Happy birthday Mum.

 

Let Them Be Chickens

freerange

So, it’s official.  I am officially on the PTSA board of our school as of today.  I am still wondering if I have done the right thing, and also just what I have gotten myself into. My default is to jump in with both feet, and have already been brainstorming some fundraising ideas.  I was told to relax, hold back, and take a “let’s see” approach.  That’s not really my style.  On one hand, I am chaos personified.  I’m the mom screeching into the parking lot at the last minute, but I get there.  I am the mom who gets it done, even if it doesn’t look pretty.  There is some method to my madness, and I usually need at least a baseline plan in place to keep the stress levels down.  I’m not very structured, but I need a basic idea of a plan to get started.  At the moment, I’m floundering and I feel dazed.  I’m not a fan. I will therefore sit back, and try very hard not to think too much about things.  It just won’t be easy.  I’m more of a doer than a not think about it type of gal.

After getting voted in, I was chatting with a mom friend about the changes, about summer, after school care next year for her daughter, and she asked how I manage to work from home when the kids are home.  She was surprised by my answer.

“Well, the older one will play video games or read and entertain himself pretty quietly, and the younger one plays outside or with the neighbor kids.  I’m trying this whole “free range parenting” thing out.”

She looked stunned.  The video game comment gave her pause and a raised eyebrow.  The free range parenting comment made her appear quite surprised.

The fact is, my son is an old soul.  He is extremely smart (way smarter that me, to be honest).  He’s responsible, a rule follower, and very mature.  (Not like me).  He gets great grades and is respectful and kind.  That, along with some chores, is his “job”.  As long as he is doing his job, and his grades are good, I don’t sweat the small stuff.  I let him play video games with his friends after school.  Sure, I keep the time down to a decent amount, but I let him play.  It’s a form of socialization, and he enjoys it.  It’s also sparked an interest in coding, which could be good for him.  He accompanied me to the apple store and jumped into a coding class there.  The instructor was very impressed with his knowledge and demeanor.  I may take him for more.  Currently, my son and his bike have disappeared down to the school to go hang out on the field/playground with his friends.  He has his sister’s ipod which has wifi, so he can text me if he needs me.  I’m only a few minute drive away.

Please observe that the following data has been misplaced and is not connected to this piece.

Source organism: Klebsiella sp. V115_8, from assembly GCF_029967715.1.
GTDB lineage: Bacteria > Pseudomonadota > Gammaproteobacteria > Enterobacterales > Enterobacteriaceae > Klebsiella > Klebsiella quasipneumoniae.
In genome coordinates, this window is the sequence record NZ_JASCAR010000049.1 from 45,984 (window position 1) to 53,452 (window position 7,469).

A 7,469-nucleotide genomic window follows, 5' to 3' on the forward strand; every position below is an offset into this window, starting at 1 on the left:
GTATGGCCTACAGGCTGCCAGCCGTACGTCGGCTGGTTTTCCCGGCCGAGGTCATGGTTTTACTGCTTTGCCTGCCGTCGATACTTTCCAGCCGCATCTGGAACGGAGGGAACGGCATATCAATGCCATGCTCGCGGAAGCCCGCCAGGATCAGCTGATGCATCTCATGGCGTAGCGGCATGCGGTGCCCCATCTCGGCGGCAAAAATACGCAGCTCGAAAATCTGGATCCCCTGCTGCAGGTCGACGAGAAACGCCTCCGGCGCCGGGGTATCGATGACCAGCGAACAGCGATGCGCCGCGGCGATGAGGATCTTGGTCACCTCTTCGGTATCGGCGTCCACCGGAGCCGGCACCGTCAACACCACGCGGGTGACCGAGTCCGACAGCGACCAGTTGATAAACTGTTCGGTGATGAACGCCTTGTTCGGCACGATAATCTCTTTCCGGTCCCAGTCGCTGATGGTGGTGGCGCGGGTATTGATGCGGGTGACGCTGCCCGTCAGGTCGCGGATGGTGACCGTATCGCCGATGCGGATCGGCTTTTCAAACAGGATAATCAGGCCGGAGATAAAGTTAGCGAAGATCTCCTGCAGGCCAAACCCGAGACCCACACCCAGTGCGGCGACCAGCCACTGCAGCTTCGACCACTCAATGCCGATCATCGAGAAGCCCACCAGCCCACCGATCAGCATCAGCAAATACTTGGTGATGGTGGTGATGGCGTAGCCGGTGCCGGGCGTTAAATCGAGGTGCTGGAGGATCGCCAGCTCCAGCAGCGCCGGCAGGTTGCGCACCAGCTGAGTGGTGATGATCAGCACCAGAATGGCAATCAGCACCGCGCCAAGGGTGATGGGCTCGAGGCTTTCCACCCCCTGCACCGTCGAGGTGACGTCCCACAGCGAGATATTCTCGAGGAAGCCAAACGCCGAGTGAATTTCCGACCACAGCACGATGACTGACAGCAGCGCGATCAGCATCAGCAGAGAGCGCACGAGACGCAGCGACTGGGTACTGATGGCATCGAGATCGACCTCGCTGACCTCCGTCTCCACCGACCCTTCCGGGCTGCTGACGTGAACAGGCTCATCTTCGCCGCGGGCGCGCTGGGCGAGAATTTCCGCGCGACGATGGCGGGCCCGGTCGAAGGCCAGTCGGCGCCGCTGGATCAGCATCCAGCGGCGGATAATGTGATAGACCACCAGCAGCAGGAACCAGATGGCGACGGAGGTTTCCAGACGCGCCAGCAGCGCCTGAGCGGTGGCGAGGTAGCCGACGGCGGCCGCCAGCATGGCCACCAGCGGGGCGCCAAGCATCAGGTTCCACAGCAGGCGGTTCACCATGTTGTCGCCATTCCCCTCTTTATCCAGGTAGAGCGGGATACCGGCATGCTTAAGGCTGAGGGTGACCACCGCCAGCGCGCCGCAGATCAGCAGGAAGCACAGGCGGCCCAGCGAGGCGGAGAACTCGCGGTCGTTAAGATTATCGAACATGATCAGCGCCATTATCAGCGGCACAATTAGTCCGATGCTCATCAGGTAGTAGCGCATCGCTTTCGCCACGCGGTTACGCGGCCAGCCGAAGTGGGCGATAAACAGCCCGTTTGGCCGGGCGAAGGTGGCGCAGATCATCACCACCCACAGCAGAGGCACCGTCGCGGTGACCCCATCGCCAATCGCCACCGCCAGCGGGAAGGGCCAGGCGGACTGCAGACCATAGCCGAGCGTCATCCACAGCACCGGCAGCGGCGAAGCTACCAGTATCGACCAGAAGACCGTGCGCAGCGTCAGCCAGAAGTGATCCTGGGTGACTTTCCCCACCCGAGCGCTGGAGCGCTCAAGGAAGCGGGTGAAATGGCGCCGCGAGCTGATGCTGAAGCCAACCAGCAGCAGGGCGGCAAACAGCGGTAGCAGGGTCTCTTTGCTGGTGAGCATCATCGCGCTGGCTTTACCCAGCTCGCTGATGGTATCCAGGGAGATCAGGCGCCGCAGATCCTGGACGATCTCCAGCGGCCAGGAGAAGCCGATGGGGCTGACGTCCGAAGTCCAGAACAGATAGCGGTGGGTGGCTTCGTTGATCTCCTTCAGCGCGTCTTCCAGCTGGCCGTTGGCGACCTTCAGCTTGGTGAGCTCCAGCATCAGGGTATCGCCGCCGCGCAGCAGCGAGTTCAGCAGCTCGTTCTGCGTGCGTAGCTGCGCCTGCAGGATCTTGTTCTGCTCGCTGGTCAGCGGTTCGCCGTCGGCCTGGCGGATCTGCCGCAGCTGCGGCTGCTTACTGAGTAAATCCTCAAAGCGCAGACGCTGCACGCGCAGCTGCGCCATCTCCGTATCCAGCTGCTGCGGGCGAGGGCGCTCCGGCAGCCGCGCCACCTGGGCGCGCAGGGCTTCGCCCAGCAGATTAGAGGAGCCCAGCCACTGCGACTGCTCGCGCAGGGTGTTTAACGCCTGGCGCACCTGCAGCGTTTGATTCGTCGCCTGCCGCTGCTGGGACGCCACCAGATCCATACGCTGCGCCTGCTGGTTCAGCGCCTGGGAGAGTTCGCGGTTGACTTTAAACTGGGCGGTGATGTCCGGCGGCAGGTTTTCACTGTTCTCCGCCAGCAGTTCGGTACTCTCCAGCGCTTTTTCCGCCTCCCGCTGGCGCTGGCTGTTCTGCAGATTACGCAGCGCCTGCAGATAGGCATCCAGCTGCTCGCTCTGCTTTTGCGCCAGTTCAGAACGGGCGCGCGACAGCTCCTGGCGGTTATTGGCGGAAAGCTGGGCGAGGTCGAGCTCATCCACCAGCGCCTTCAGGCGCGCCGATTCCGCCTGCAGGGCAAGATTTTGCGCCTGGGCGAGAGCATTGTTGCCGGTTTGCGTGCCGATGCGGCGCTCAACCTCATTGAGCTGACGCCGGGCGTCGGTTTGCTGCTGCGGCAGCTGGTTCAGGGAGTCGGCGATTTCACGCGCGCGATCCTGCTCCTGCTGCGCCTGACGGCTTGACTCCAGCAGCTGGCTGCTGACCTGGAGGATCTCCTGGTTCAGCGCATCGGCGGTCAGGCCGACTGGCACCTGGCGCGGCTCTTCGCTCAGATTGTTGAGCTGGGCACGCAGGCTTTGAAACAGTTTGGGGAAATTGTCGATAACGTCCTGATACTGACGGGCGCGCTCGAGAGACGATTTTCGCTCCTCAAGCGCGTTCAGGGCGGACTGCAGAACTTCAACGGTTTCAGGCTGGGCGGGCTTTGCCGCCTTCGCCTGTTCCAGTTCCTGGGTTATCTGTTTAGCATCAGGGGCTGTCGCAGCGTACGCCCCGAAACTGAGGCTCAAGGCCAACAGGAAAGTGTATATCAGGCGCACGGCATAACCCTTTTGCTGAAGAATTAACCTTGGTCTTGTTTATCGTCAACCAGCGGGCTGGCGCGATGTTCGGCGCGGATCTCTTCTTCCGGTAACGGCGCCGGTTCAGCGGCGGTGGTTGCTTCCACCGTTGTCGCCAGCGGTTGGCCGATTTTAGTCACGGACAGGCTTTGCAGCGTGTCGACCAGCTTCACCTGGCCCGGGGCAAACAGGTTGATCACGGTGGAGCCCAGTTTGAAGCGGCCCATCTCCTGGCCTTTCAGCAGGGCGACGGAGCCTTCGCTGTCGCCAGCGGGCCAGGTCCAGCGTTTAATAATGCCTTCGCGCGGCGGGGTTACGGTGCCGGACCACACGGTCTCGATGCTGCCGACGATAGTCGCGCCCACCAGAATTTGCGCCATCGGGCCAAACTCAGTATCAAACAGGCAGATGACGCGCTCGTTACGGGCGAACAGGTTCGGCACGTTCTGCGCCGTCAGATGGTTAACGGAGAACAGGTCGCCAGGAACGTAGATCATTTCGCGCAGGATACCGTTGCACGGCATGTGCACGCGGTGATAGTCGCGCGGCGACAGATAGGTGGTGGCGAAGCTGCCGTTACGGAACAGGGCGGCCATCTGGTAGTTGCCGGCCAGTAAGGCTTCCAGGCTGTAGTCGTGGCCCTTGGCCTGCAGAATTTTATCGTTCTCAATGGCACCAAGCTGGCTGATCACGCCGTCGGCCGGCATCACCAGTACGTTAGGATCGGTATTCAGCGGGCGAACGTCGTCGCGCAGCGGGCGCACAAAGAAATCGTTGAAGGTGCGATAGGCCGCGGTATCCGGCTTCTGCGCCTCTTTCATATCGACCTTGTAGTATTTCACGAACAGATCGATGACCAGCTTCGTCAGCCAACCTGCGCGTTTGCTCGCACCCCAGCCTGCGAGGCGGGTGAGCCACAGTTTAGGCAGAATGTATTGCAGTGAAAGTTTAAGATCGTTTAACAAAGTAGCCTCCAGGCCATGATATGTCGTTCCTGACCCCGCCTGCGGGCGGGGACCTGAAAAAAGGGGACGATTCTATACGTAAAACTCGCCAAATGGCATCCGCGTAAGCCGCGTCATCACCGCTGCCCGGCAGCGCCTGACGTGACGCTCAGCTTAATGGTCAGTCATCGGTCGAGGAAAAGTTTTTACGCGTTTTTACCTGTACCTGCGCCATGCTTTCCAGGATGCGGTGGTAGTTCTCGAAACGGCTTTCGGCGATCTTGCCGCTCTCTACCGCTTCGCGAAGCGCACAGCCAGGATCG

The little one looks most forward to racing outside each day.  I can see her from my home office window.  I can call to her.  We have a system, and it works.  She never leaves the front of the house without telling me where she is going.  There are also a group of great kids in the neighborhood that she plays with.  The parents know each other, watch out for the kids, and text each other when kids are on route from one house to another.  It’s working.  I now have a happier child, who enjoys being outdoors and playing with friends.

For years, I have struggled with balance.  Work vs home, fairness  with the kids, and a constant battle of how their childhood is vs mine was.  When my son got older, my daughter was still 4 years younger, so it was easier to keep them both inside.  With my work schedule, there wasn’t any time to just hang with the neighbor kids.  Growing up, I raced home, did homework, and jumped on my bike.  I rode the back roads about a mile from my house to my best friends, and we would go back and forth between our houses, playing, riding, laughing, and making memories.  I did this when I was about 8 or nine.  My parents trusted me to do right, to call when I arrived, and to do be responsible.  And you know what?  I WAS.  I DID.  I called, and I was responsible.  I knew quite clearly that bad behavior, or not doing as I should would eliminate my freedoms.  Looking back, I believe my mom would drive the neighborhood to make sure I was safe and keep an eye on what I was up to.  I fell off my bike once and she was there in minutes, without a phone call.  (no cell phones when I was a kid, folks!).  Nowadays kids have technology at their fingertips.  Luckily they have ipods and the neighborhood is a wifi hotspot, so they can text me if they need me.  That’s more than I had as a kid.

playborhood.jpg